Text Box: DVDSleuth.com

Text Box:   


DVDSleuth.com is your source for daily Blu-ray Disc & DVD news and reviews


Storage 24 (2012)

Magnolia Home Entertainment
Blu-ray Disc Released: 3/12/2013

All Ratings out of

Review by Mike Long, Posted on 4/6/2013

When a filmmaker sets out to make a movie, one has to assume that they have a goal in mind. Even if that goal is something as simple as actually completing the project, there should be some sort of light at the end of the tunnel. For some, the goal is to create a work of art. For others, it's to make something which will entertain millions. I would like to think that most writers and directors want to create something new with their project. Not ever film is going to be something ground-breaking and unique like Fight Club or Eraserhead, but one would think that the creative team would want to make something which would make people say, "I haven't seen that before." That clearly was not the goal with Storage 24.

Storage 24 takes place at a storage unit center in London. As the film opens, a plane crashes near the building, and this begins to wreak havoc on the security system. Charlie (Noel Clarke) is attempting to come to grips with the fact that he's been dumped by his girlfriend, Shelley (Antonia Campbell-Hughes). He and his friend, Mark (Colin O'Donoghue), come to the storage facility in order to retrieve some of Charlie's things from a unit he shared with Shelley. Things go from bad to worse when Charlie finds Shelley at the facility, along with her friends Nikki (Laura Haddock) and Chris (Jamie Thomas King), sorting through their things. A potentially heated incident is suddenly halted when the group realizes that they are trapped in the building, as the security gate has dropped and won't budge. In addition, the power keeps going on and off. However, the worst part is that a violent monster is locked in there with them. Will they be able to hold it off until they can find a way out?

First things first -- Have I ever seen a horror movie set in a storage unit facility? No, I have not, so points to Writer Noel Clarke for that. I don't know what life is like in England, but those business are ubiquitous where I live and there seems to be one on every corner. (Try explaining that to someone from the third world: We have so much stuff that we have to get another place to hold some of our stuff.) I know that storage units have become popular fodder for reality shows and that The Silence of the Lambs had an important scene which took place in one, but a whole movie? That's a first.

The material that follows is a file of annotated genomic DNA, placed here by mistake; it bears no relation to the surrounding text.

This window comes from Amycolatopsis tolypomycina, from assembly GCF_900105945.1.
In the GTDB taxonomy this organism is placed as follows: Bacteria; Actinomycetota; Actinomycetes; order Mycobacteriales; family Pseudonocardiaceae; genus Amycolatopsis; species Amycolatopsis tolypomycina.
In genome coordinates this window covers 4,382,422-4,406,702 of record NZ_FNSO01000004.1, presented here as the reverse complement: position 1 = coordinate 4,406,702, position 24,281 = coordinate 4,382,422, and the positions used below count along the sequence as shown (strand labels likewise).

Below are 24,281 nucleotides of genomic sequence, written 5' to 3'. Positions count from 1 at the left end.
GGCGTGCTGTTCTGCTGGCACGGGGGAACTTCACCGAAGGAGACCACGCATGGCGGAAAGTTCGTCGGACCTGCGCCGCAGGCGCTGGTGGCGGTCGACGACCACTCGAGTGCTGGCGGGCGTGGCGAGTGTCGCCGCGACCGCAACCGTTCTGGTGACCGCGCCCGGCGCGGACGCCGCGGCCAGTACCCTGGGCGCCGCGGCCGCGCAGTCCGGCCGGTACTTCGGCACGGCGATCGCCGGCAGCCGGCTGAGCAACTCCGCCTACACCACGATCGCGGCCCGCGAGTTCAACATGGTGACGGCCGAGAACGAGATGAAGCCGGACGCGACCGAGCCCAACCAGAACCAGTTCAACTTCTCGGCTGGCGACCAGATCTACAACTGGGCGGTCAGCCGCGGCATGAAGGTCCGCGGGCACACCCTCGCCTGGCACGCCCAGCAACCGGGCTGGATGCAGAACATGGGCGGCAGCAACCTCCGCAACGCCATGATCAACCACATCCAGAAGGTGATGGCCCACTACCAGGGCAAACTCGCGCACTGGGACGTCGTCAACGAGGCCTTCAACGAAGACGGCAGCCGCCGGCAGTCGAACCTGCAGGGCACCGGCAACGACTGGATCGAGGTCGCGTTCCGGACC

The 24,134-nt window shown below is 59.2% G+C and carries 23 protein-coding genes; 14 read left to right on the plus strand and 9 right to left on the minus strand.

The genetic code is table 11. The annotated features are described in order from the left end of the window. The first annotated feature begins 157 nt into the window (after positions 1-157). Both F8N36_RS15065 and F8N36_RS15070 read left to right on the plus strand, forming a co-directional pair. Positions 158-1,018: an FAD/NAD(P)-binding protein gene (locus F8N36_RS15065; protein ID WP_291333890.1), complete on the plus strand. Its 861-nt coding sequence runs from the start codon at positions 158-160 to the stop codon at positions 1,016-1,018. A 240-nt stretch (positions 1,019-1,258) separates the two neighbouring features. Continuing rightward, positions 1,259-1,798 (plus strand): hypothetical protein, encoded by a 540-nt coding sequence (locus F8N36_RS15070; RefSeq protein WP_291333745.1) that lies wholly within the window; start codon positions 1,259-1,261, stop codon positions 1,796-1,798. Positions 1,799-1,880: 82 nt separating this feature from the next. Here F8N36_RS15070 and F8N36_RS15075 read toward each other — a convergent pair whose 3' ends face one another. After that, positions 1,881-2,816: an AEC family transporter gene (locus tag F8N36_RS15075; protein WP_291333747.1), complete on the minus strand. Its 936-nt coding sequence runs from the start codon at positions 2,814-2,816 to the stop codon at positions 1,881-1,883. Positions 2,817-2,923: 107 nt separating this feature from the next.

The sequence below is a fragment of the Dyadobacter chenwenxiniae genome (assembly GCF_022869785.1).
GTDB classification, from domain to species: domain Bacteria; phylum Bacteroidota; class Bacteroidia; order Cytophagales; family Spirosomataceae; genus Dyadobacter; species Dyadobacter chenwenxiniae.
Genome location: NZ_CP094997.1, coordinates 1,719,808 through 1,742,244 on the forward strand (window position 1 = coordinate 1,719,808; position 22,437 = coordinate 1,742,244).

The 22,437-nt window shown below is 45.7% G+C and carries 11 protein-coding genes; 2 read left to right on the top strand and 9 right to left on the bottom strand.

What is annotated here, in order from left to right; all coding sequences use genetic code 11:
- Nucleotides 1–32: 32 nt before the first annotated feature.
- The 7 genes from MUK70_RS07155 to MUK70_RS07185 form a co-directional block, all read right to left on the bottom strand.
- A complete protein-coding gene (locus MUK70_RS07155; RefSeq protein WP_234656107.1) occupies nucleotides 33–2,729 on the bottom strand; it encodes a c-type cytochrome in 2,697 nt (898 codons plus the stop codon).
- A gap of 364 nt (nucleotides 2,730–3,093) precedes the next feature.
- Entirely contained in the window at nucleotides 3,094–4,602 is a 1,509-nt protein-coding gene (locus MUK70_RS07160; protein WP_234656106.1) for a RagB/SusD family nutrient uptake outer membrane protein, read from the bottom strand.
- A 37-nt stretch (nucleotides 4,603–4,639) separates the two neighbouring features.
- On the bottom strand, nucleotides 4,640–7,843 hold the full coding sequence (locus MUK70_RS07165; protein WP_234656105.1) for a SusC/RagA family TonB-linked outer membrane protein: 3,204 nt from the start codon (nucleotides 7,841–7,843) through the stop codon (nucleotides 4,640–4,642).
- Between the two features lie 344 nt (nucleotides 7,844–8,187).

However, that's where the originality ends in Storage 24. Once the characters are trapped in the building, this becomes just another monster stalk and slash movie. After an opening teaser, it takes a long time for the first attack to take place and once it does, the movie never feels action-packed. We watch the characters move through the darkened building -- sometimes running, sometimes hiding, sometimes being attacked. The movie never veers from a very typical monster movie pattern, nor does it truly take advantage of its unique location. The film tries to do us a solid by offering a lot of character development with the relationship between Charlie and Shelley, but this feels contrived and it actually backfires, as it makes at least three of the characters come across as jerks. Everyone else here is merely a stereotype with little personality.